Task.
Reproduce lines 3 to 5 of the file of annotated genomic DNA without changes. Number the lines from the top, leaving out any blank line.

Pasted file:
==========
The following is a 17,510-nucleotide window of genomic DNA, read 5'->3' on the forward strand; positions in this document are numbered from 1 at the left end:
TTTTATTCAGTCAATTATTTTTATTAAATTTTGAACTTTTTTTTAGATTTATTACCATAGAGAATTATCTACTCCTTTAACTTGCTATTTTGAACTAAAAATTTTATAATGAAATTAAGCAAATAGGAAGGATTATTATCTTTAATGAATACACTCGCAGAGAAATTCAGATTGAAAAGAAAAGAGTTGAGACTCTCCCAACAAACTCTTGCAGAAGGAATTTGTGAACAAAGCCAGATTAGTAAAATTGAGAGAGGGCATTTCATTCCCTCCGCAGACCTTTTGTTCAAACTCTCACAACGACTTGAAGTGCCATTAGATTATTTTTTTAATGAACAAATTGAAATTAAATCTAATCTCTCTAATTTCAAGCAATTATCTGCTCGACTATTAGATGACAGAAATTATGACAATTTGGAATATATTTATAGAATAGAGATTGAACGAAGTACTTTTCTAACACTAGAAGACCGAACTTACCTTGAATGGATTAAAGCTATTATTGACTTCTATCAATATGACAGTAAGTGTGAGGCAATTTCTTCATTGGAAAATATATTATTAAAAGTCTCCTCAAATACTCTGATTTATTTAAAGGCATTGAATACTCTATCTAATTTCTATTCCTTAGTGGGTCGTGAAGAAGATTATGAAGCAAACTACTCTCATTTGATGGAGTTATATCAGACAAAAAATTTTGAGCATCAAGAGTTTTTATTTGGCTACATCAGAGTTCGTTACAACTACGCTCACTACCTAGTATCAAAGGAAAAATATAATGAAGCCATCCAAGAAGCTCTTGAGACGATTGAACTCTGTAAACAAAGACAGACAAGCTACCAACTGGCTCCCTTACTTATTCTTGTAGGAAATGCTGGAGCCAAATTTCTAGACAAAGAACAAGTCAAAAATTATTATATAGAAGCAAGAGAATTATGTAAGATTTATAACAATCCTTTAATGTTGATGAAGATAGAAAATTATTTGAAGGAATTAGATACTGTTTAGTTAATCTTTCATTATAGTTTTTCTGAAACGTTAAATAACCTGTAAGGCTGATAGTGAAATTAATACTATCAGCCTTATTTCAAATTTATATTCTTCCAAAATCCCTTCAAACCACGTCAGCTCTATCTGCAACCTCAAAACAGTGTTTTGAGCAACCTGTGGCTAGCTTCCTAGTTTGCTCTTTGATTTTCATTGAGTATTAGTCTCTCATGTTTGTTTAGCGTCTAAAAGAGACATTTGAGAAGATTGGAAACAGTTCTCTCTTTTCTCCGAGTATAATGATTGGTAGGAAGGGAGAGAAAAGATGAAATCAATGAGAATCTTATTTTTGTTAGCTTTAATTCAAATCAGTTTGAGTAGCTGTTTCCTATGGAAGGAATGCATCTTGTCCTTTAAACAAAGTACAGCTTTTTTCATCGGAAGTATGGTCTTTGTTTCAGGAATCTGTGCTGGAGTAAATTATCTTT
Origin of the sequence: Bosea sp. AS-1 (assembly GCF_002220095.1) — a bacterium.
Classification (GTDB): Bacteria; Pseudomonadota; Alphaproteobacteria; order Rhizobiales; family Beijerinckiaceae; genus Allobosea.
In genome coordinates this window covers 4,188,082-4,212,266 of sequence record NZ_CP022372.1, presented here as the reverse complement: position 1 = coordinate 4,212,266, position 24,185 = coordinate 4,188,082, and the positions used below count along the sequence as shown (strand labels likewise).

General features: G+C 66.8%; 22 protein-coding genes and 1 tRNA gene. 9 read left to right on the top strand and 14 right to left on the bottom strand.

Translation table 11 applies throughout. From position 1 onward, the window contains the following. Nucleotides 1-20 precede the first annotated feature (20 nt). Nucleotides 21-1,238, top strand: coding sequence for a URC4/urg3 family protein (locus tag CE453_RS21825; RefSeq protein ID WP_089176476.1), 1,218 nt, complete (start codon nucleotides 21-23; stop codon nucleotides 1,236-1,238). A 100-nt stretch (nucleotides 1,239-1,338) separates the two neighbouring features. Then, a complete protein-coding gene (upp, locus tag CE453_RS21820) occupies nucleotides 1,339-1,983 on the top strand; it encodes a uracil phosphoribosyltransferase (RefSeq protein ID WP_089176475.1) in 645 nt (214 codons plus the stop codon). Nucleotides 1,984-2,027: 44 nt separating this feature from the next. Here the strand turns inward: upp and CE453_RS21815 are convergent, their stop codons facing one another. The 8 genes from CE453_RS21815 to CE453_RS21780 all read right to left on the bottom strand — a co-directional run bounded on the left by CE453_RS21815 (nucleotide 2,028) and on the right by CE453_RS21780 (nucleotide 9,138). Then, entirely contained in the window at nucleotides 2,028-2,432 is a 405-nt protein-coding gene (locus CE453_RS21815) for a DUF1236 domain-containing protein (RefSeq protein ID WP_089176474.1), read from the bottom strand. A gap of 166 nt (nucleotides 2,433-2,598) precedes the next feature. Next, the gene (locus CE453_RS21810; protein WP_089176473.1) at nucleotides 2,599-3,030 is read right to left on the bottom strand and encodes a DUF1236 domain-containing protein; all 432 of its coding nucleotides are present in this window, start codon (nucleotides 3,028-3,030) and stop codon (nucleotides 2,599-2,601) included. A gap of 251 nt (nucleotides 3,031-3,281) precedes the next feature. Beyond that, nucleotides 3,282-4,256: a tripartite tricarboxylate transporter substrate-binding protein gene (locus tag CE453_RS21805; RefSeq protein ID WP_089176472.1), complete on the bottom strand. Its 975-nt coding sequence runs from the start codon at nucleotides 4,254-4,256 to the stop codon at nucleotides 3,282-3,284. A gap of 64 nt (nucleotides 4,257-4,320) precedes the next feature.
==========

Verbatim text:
Origin of the sequence: Bosea sp. AS-1 (assembly GCF_002220095.1) — a bacterium.
Classification (GTDB): Bacteria; Pseudomonadota; Alphaproteobacteria; order Rhizobiales; family Beijerinckiaceae; genus Allobosea.
In genome coordinates this window covers 4,188,082-4,212,266 of sequence record NZ_CP022372.1, presented here as the reverse complement: position 1 = coordinate 4,212,266, position 24,185 = coordinate 4,188,082, and the positions used below count along the sequence as shown (strand labels likewise).